Essay on Walt Disney Yen Financing

1424 Words Sep 5th, 2010 6 Pages
1. Should Disney hedge its yen royalty cash flow? Why or why not? If so, how much should be hedged and over what time period?

Yes, Walt Disney Company should hedge its royalty cash flow to protect against currency fluctuations. The company has revenues in Yen and does not have expenses in Yen. Thus it would be converting the Yen to Dollar and so is exposed to foreign exchange risk. The value of Yen has declined recently and it is difficult to forecast what the value could be in the future. Also currency speculation should be left to speculators and Disney should not play on the exchange rate. It would be wise to reduce the risk due to changes in exchange rate. The royalty receipts form a significant part of the pre tax income of
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Swaps also help in broadening the investor base. Companies could raise money in different currencies and then use a swap to get back to their home currency.
Swap also helps in lowering the overall cost of borrowing as also enable firms to change their payment stream to either fixed or floating. When the swap is initiated for the first time, it creates value since only if value is created will the parties agree for a swap. The value comes for the differing credit ratings of the firms. In interest rate swaps, two firms come together to swap their interest obligations and each mat find that it is paying a lower rate than before.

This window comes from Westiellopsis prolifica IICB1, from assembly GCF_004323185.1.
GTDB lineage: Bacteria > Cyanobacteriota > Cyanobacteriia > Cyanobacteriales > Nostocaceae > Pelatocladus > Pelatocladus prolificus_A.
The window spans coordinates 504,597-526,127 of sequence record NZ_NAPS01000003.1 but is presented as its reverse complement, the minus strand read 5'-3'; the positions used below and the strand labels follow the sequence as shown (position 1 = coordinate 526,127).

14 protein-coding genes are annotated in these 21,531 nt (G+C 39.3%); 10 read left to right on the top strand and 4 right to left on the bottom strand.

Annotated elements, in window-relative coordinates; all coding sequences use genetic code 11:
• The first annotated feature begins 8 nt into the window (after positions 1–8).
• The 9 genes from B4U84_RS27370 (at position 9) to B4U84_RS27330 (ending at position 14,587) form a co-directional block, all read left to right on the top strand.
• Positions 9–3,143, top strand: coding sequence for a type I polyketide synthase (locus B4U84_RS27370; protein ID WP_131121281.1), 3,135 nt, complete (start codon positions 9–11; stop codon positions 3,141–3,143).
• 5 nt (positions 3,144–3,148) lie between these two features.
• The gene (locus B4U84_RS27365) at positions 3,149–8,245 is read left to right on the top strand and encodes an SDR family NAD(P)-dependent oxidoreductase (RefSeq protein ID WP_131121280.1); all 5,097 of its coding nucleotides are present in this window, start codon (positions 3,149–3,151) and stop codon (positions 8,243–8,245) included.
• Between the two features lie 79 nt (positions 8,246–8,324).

The risks that the swaps carry is the changes in the market after the swap has taken place. In case of an fixed for floating swap, if the floating rate rise then the firm will have to pay more. Or in the case of currency swap, if the exchange rate movement is adverse, then there could be a loss. There is also a default risk since the agreement is between two parties. The swaps are not liquid and once entered may be difficult to come out of.

4. Evaluate Goldman’s proposal for an ECU bond issue accompanied by an ECU/yen swap. How does its “all-in” yen cost compare to that of the proposed yen term loan? Is it superior to hedging using outright forwards? (Note: “all-in” cost generally refers to that discount rate which equates the present discounted value of the future debt service payments with the financing proceeds less front-end fees

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